I’ve been predicting for ages that the desktop, especially Windows, is heading straight for the cloud. But, when you see an apple falling from a tree is it really a prediction? I still hear from people all the time about how I’m wrong and they’ll never turn off their old-school PC. Hey, I’m right with you, but Microsoft has other ideas.
For example, you won’t need a Windows PC to run a Windows desktop. Plans are afoot to run Microsoft’s Cloud PC on Macs, iPhones, iPads, and Android-powered devices. Of course, you can already run a Windows 10 virtual machine (VM) off Azure with the Remote Desktop client for Windows Desktop.
But for all these Windows 10 remote desktops, past, present, and future, the path forward has one little problem. By being based primarily on Microsoft Azure, the next generation of Microsoft Graph — the Microsoft 365 application programming interface (API) — is also based on the Azure cloud. I mean it’s right there in the name, “Cloud PC.” And, that my friend, can prove to be a real pain.
Just ask all the poor devils who already depend on Azure Active Directory (AAD). On March 15, AAD went down and took with it Microsoft customers worldwide who’d been using Office 365, Dynamics, Teams, Xbox Live — the list goes on and on.
It wasn’t the first time. In late September 2020, AAD took another unscheduled vacation, leaving tens of millions of users without Office 365 and many other Azure-based cloud software-as-a-service (SaaS) applications.
It’s not just Microsoft Azure that goes down. All the major public clouds have gone bye-bye! at times in recent months. On Nov. 26, Amazon Web Services (AWS), the world’s largest public cloud, suffered an outage in its US-EAST-1 data centre due to a mistake with adding a “relatively small addition of capacity” to its Amazon Kinesis real-time data processing service. The result of this “small” change caused major disruptions to Adobe, Roku, Twilio, Flickr, Autodesk, and, ironically enough. The Washington Post, which is owned by Amazon CEO Jeff Bezos.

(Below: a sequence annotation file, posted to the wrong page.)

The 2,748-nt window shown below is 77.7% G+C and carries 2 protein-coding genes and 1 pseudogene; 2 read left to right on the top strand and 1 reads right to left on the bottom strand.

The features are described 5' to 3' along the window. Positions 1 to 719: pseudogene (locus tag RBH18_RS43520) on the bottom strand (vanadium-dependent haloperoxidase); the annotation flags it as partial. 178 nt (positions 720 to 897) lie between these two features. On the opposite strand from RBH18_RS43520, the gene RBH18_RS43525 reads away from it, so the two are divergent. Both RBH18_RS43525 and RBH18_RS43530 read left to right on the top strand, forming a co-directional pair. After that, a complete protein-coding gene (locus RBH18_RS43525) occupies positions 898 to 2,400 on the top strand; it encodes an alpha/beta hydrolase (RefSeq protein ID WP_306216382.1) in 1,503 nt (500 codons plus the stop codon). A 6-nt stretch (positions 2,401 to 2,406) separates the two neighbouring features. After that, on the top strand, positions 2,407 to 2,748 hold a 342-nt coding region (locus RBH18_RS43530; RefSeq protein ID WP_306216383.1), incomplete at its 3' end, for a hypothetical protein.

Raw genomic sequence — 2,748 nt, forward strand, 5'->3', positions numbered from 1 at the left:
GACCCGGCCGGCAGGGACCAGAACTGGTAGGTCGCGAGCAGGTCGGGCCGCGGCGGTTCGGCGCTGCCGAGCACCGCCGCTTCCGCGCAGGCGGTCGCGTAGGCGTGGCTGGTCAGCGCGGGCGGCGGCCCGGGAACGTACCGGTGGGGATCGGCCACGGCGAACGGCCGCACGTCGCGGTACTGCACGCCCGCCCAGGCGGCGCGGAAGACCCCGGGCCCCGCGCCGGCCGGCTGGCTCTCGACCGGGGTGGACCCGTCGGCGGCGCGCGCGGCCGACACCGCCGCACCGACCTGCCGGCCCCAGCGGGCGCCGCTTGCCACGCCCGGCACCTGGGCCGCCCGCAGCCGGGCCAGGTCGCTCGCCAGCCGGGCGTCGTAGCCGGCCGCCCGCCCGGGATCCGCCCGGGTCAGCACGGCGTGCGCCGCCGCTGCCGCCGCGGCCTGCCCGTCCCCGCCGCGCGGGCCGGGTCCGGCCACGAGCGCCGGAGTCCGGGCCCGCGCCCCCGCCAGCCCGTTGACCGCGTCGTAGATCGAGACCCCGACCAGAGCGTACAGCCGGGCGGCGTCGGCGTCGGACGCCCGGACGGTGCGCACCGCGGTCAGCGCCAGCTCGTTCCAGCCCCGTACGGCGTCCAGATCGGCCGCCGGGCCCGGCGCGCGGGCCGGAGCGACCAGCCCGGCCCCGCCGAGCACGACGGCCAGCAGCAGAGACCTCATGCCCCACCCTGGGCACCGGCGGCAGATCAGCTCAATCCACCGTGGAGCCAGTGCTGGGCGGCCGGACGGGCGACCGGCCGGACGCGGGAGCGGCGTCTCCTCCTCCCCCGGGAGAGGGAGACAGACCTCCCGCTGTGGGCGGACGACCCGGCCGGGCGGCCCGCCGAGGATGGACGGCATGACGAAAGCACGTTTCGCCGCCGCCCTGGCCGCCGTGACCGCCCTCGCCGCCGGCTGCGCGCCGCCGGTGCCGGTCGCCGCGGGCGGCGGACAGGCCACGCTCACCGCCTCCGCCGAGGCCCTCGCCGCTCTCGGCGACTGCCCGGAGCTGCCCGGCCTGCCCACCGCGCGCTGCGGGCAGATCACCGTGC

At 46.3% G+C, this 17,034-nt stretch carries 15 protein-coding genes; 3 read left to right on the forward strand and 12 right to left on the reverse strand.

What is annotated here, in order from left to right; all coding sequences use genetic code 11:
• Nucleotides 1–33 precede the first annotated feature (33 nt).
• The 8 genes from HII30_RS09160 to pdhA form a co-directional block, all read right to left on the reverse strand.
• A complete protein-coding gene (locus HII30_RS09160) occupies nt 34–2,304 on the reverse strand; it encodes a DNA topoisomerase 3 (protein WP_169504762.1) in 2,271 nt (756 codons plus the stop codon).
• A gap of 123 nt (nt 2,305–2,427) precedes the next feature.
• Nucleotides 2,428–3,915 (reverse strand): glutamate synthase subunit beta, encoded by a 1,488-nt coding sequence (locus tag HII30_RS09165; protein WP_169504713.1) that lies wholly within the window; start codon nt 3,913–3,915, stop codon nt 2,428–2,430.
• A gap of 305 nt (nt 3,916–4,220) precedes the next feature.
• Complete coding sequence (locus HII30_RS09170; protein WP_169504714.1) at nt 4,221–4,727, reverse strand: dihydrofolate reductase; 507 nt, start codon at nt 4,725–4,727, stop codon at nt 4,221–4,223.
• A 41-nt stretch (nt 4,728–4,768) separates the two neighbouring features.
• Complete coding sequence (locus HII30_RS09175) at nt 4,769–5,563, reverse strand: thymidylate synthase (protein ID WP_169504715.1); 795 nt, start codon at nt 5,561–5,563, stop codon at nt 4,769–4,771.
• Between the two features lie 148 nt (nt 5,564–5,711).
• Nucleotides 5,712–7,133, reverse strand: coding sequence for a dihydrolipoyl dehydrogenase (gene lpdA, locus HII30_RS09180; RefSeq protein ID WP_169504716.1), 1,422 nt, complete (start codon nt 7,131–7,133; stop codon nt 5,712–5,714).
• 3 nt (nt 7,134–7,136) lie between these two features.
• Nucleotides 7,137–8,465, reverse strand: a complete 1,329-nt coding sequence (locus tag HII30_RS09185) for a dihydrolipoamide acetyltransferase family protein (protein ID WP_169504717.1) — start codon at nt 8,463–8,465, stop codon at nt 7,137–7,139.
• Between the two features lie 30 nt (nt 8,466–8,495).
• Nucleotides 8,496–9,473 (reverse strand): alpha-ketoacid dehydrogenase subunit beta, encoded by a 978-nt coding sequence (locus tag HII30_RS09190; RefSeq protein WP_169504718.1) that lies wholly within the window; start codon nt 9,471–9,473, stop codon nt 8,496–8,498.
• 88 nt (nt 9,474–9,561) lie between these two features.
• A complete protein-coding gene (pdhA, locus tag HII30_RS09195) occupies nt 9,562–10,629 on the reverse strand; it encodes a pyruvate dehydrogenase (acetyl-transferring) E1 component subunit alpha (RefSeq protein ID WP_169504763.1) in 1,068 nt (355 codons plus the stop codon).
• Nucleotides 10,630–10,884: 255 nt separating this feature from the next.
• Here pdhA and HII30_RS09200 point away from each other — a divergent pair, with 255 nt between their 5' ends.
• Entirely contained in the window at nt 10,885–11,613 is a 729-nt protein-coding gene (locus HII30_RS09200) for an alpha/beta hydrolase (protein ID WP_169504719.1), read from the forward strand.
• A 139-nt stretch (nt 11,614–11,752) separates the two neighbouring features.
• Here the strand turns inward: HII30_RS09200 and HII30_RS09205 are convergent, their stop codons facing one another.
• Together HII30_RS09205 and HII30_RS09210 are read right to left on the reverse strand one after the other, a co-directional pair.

It was a heck of a way to kick off AWS re: Invent, the company’s major cloud conference, a few days later.
Then, in December, it was time for Google’s Cloud Platform to suffer a major cloud failure This incident severely reduced its authentication system capacity. The result kept users from around the world from logging into Gmail, Google Drive, and Google Workspace accounts. Workspace, by the way, not Office 365, is the world’s leading SaaS office suite, according to Statista by a count of 59.41 per cent to Office 365’s 40.39 per cent as of last October.
What’s the moral of this story? As tempting as it is to move to Desktop-as-a-Service (DaaS), whether it’s Cloud PC or Chromebooks, or continue to invest in SaaS office programs, you shouldn’t put all your IT eggs into one basket.
The more we invest in any single platform for all our computing needs, the more vulnerable we make ourselves to a single point of failure taking down our entire business. There are many ways to mitigate this problem. Cloud vendors now are very fond of promoting the idea of multi-cloud and hybrid cloud.
I like these approaches. In particular, I have great hope for Kubernetes as the glue to make true hybrid clouds workable. But, you know what? There’s a time-tested answer for putting all your eggs into one basket. It’s putting lots of eggs in lots of baskets. Or, to skip the metaphor and get to the facts: Keeping standalone PCs with standalone programs as the bedrock for your company’s workers.
Sure, the industry wants us to move away to a centralised model, but does that really make sense for your business? I’d argue that, as useful as cloud-based systems are, you still can’t beat individual PCs on desks for getting the most from your office and creative workers with the least amount of risk.